Sector(s): Del Rio

Agency(ies): Border Patrol

Event Type(s): Abusive Language, Use of Force

Accountability Status: Complaint filed with CRCL, Complaint filed with OPR, Shared with congressional oversight committees, Shared with DHS OIG

September 27, 2020

“Three unaccompanied minors were expelled to Nogales under Title 42 in late September. These children
entered the United States in an attempt to seek asylum and reunite with their mother, after suffering abuse in
the home of a family member in Mexico. In response, a Florence Project attorney accompanied the children
to seek asylum at a Port of Entry in Nogales, advocating that the children receive a Credible Fear Interview.
CBP turned the children away. Last week, the attorney tried again to accompany the children to the Port of
Entry, this time to request humanitarian parole. Despite significant congressional advocacy and insistence by
the attorney that the U.S. government uphold its obligation to these children under the Convention Against
Torture, CBP informed the attorney that “no one without papers is allowed to enter at the southern border.”

Source: Kino Border Initiative, “October 15 Update From KBI”, October 2020.

Sector(s): Tucson

Agency(ies): CBP

Event Type(s): Denial of Asylum

Accountability Status: Shared with congressional oversight committees

October 3, 2020

At the beginning of October, a pregnant woman migrating with her husband in the Sonoran desert was
experiencing pre-term contractions when CBP officials encountered her. CBP transported the mother to
Tucson Medical Center to undergo an emergency cesarean section, and detained the father, separating him
from the rest of the family. CBP removed him to Mexico within a few days. The Florence Project feared that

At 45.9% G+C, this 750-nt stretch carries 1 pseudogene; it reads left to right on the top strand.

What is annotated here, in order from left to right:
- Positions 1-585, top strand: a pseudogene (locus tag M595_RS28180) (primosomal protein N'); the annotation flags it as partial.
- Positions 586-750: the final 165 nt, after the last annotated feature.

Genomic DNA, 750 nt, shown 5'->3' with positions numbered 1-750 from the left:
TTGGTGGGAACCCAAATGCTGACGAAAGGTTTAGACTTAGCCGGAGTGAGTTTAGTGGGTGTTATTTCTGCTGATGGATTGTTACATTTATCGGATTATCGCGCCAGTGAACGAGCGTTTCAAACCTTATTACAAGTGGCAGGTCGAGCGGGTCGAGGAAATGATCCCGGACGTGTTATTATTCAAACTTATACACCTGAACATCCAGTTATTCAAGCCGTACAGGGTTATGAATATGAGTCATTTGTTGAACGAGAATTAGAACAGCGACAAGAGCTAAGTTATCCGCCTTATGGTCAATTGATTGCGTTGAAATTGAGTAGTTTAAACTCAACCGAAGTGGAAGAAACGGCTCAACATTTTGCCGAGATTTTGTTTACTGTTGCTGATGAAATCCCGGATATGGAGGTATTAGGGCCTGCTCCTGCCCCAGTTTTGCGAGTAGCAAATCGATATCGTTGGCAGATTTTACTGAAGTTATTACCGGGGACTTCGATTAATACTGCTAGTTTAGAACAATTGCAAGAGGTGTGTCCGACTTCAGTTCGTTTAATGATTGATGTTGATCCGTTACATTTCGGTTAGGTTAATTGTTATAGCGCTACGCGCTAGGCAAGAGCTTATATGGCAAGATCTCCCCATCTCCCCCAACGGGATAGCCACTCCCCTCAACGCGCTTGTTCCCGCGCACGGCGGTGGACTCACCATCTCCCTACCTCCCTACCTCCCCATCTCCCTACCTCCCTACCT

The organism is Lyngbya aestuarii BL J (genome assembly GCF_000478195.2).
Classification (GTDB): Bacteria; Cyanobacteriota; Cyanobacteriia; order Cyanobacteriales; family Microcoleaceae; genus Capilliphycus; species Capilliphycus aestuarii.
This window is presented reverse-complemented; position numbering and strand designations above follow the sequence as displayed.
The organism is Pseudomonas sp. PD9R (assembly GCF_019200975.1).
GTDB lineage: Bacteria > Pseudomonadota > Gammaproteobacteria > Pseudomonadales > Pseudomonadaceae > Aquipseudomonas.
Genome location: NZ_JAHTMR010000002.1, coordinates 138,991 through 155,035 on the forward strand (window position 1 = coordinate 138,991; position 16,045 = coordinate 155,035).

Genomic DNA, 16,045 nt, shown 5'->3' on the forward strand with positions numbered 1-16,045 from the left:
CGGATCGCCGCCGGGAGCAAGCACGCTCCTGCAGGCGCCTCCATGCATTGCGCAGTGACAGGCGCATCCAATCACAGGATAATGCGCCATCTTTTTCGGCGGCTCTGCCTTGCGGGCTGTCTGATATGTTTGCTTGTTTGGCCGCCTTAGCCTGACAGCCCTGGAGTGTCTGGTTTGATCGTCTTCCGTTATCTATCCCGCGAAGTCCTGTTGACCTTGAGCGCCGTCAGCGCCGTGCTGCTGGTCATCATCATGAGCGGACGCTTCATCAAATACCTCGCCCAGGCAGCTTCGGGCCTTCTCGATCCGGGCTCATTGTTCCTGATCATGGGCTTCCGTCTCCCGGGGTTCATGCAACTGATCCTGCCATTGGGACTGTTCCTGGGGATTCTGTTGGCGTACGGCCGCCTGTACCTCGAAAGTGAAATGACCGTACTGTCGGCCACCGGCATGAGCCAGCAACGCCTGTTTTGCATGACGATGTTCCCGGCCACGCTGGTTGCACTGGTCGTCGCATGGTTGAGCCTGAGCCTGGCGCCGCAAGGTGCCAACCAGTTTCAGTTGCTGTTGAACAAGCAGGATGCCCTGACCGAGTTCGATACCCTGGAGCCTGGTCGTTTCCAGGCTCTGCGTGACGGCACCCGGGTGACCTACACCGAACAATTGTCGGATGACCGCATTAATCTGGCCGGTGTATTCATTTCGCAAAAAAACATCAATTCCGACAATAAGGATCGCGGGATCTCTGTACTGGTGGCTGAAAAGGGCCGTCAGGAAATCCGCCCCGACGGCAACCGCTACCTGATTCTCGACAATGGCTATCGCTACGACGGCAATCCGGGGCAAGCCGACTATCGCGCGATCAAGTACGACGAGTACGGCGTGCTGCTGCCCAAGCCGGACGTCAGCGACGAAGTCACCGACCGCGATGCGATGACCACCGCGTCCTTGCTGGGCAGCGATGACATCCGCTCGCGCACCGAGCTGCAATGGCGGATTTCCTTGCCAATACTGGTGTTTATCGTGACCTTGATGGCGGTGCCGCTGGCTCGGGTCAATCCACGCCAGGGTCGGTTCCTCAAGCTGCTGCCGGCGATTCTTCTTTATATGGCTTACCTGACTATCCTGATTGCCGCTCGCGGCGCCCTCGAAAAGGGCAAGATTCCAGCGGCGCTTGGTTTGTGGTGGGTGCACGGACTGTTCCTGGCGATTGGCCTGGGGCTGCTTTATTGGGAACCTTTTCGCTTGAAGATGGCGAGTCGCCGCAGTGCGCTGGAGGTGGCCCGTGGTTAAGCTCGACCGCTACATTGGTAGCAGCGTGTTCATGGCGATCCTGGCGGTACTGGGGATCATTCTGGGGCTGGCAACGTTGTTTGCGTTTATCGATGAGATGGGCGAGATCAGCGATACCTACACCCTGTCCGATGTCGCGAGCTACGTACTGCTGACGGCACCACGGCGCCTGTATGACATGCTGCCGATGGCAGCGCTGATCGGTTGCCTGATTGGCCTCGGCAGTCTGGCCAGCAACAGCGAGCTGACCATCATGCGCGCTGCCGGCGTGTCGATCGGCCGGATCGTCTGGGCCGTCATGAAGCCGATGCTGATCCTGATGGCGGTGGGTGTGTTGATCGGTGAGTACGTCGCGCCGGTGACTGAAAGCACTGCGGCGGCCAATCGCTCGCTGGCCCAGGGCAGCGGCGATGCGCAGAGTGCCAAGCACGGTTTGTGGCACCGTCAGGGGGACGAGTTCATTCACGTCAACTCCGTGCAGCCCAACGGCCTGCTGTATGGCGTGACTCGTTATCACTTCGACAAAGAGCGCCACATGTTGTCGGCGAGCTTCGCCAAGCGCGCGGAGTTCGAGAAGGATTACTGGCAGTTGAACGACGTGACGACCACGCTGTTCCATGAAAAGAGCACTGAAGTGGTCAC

the mother, upon discharge from the hospital, would be returned to Mexico pursuant to Title 42 while her
newborn, nursing son remained in the neonatal intensive care unit. Thankfully, through Florence Project
representation and congressional advocacy, CBP granted the mother parole. The father remains separated from his family, and it is unclear whether the mother would have remained with her newborn without
significant intervention from a third party.

Source: Kino Border Initiative, “October 15 Update from KBI”, October 2020.

Sector(s): Tucson

Agency(ies): CBP

Event Type(s): Family Separation

Accountability Status: No steps taken, Shared with congressional oversight committees

October 1, 2020

“In the past two weeks, KBI documented 5 separate incidents of migrants CBP expelled to downtown
Nogales, Sonora between 11PM and 1:30AM. In at least 3 of these incidents, those who were expelled were
forced to sleep outside because no hospitality resources were available at that hour. In 4 of those cases,
migrants did not receive any documentation to enter Mexico since Mexico’s National Migration Institute (INM)
was not open. In one case, a man who INM received requested officials allow him to stay at the office for the
night and INM officials refused. He then slept on a bench in downtown Nogales, where he was robbed.”

Source: Kino Border Initiative, “October 1 Update From KBI”, October 2020.

Sector(s): Tucson

Agency(ies): Border Patrol

Event Type(s): Dangerous Deportation

Accountability Status: No steps taken, Shared with congressional oversight committees